Many employees — from retail workers to sales staffers involved in complex business-to-business transactions — receive part of their compensation from sales-related commissions. To attract and retain top talent, some companies even allow employees to earn unlimited commissions.
Unfortunately, some commission-compensated employees may be tempted to abuse this system by falsifying sales or rates. Fraud methods vary depending on an unethical salesperson’s employer and role. But companies need to be aware of the possibility of commission fraud and take steps to prevent it.
Generally, commission fraud takes one of three forms:
- Invention of sales. A retail employee enters a fake purchase at the point of sale (POS) to generate a commission. Or an employee involved in selling business services creates a fraudulent sales contract.
- Overstatement of sales. Here, a worker alters internal sales reports or invoices or inflates sales captured via the company’s POS.
- Inflation of commission rates. An employee changes a company’s commission records to reflect a higher pay rate. Employees who don’t have access to such records might collude with someone who does (such as an accounting staffer) to alter compensation rates.
More sophisticated schemes can involve collusion with customers and other outside parties.
Data-driven approach to detection
Regardless of the method used to commit commission fraud, these schemes create data and a document trail your business can use to detect abuse. For example, to uncover commission fraud in progress, you should regularly analyze commission expenses relative to your company’s sales. After accounting for timing differences, the volume of commission payments should correlate to sales revenue.
Also pay close attention to the total commission paid to each employee. Focus on outliers whose commission levels are significantly higher and analyze sales activity and the associated commission rates to ensure consistency. By creating benchmarks — based on commission sales by employee type, location and seniority — you can more easily detect fraud in subsequent periods. Randomly sampling sales associated with commissions and ensuring relevant documentation exists for each payment can be effective, too. You can contact individual customers to verify sales transactions by disguising your calls as customer satisfaction checks.
Commission schemes sometimes require cooperation with other employees and customers, which usually leaves an email trail. Consistent with your company’s policies and procedures, monitor employee email communications for evidence of wrongdoing.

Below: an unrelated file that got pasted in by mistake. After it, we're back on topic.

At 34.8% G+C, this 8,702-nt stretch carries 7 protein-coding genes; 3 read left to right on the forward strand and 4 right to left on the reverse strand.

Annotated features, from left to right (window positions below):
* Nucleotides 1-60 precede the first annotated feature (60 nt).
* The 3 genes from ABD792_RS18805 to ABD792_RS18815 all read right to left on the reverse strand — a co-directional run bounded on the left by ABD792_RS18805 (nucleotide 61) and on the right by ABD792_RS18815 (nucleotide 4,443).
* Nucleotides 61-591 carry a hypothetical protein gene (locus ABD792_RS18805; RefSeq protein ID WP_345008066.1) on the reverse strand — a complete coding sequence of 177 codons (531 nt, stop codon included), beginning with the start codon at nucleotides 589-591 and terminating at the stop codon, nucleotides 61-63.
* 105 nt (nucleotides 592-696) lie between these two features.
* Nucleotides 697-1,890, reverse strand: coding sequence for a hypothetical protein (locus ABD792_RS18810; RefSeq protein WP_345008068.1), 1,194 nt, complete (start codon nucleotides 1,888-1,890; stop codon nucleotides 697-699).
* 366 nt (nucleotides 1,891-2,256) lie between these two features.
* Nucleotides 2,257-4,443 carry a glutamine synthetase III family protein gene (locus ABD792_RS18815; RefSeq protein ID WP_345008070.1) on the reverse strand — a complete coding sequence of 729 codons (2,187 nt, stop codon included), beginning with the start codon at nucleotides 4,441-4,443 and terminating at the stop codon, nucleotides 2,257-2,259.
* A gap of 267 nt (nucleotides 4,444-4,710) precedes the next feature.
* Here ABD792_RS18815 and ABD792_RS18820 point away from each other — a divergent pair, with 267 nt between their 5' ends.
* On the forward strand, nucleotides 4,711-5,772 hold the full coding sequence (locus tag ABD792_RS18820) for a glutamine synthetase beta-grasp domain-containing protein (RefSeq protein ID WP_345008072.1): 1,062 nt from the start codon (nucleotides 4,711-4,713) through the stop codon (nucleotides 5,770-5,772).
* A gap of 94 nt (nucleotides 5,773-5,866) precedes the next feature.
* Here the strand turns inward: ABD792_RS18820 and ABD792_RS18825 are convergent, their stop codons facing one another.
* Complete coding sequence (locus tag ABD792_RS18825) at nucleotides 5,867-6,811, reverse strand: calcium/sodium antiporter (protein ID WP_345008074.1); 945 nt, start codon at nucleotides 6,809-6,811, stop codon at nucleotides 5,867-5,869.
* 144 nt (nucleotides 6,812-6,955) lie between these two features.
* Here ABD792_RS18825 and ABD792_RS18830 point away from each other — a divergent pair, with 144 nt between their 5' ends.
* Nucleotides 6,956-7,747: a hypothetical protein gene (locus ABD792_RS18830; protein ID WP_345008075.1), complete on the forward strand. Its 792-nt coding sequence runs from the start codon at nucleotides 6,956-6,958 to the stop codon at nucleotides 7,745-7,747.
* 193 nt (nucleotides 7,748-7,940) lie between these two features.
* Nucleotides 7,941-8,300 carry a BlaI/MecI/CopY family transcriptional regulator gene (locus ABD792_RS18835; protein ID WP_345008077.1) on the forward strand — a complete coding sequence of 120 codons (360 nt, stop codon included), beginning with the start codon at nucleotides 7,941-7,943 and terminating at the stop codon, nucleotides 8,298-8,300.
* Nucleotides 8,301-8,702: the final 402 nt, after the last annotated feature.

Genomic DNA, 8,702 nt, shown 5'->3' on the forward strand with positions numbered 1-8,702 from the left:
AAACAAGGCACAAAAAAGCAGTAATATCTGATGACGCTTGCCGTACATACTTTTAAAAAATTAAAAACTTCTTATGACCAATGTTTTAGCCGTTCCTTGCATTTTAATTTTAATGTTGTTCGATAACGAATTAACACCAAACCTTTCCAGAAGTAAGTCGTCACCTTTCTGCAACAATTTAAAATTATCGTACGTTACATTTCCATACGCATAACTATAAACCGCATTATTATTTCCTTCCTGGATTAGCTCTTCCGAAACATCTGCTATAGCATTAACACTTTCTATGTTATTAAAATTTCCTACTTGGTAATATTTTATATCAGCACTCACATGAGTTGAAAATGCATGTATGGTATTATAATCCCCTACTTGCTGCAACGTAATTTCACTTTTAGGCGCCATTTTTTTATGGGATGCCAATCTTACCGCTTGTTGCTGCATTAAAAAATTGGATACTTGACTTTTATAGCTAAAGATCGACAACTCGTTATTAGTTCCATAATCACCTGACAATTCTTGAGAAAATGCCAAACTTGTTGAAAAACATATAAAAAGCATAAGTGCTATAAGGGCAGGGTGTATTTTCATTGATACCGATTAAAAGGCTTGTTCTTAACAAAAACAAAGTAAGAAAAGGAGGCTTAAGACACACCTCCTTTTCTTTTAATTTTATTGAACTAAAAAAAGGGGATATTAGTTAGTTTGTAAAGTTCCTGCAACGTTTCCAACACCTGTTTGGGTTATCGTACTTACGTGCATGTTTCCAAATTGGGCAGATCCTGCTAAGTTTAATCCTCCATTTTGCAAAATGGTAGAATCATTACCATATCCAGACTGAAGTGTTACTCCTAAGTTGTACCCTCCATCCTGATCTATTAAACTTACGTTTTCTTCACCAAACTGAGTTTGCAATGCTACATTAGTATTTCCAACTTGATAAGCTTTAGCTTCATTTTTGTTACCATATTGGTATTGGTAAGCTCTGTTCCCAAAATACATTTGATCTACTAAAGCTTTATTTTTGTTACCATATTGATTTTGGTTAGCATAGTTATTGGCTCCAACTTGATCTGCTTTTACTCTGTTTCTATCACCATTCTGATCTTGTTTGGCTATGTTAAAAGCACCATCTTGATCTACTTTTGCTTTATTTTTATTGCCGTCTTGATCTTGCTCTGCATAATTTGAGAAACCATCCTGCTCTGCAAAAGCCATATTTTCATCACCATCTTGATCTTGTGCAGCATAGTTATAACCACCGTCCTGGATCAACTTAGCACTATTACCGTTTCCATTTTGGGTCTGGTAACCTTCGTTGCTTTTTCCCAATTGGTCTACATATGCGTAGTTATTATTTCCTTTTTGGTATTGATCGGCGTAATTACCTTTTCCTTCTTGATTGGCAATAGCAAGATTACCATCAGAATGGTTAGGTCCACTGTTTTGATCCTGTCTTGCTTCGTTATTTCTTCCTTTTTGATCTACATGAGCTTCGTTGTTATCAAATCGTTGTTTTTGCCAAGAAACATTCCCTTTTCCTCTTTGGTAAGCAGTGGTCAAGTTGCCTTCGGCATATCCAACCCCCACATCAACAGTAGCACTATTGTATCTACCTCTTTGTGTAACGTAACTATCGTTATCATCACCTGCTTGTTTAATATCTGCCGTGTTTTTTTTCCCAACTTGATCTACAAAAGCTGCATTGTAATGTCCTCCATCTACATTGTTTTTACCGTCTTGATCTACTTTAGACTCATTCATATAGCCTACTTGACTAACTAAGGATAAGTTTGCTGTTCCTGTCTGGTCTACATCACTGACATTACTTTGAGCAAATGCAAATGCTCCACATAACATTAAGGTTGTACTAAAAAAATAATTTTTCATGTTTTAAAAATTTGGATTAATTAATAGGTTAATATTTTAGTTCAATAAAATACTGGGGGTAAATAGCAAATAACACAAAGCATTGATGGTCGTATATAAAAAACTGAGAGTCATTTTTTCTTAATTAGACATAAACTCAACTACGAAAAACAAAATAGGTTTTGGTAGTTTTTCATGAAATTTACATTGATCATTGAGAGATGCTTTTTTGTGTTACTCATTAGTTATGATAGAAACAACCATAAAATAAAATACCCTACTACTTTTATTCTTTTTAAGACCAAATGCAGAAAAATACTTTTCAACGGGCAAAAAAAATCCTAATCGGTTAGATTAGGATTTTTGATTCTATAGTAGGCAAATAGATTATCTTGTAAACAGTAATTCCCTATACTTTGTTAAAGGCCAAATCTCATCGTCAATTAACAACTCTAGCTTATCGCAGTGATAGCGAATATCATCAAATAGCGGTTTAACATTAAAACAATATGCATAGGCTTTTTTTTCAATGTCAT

There are other processes your business can follow to prevent fraud from occurring in the first place. For example:
Formalize policies prohibiting it. State the consequences (for instance, termination and criminal charges) of committing commission fraud in your employee handbook. Also routinely stress your company’s commitment to detecting commission fraud and explain that management will regularly scrutinize individual payments for signs of malfeasance.
Minimize the potential for record tampering. To help prevent salespeople from accessing accounting records, rotate accounting staff assigned to recording commission payments. Segregation of all accounting duties is important to help prevent other fraud schemes from flourishing in your organization.
Set realistic sales goals. Although some employees commit fraud for personal enrichment, others cheat to meet their employer’s overly aggressive sales targets. Periodically solicit feedback from sales staff about their ability to meet objectives and pay close attention when salespeople complain or leave your company. If you encounter excessive frustration in meeting targets, make them more achievable.
Making manipulation difficult
When structured and managed correctly, a commission program can boost employee compensation and morale — and add to your company’s bottom line. But schemes to manipulate a company’s compensation structure often are all too simple for shady salespeople to commit. To make fraud much harder to perpetrate, you may need to step up data analysis and revamp your internal controls.
Many companies don’t have the internal resources to conduct this type of analysis and don’t know how to fix controls that aren’t working. That’s where a CPA or forensic accounting specialist can help. At Sol Schwartz & Associates, contact Certified Fraud Examiner and CPA Cesar Mejia at 210.384.8000.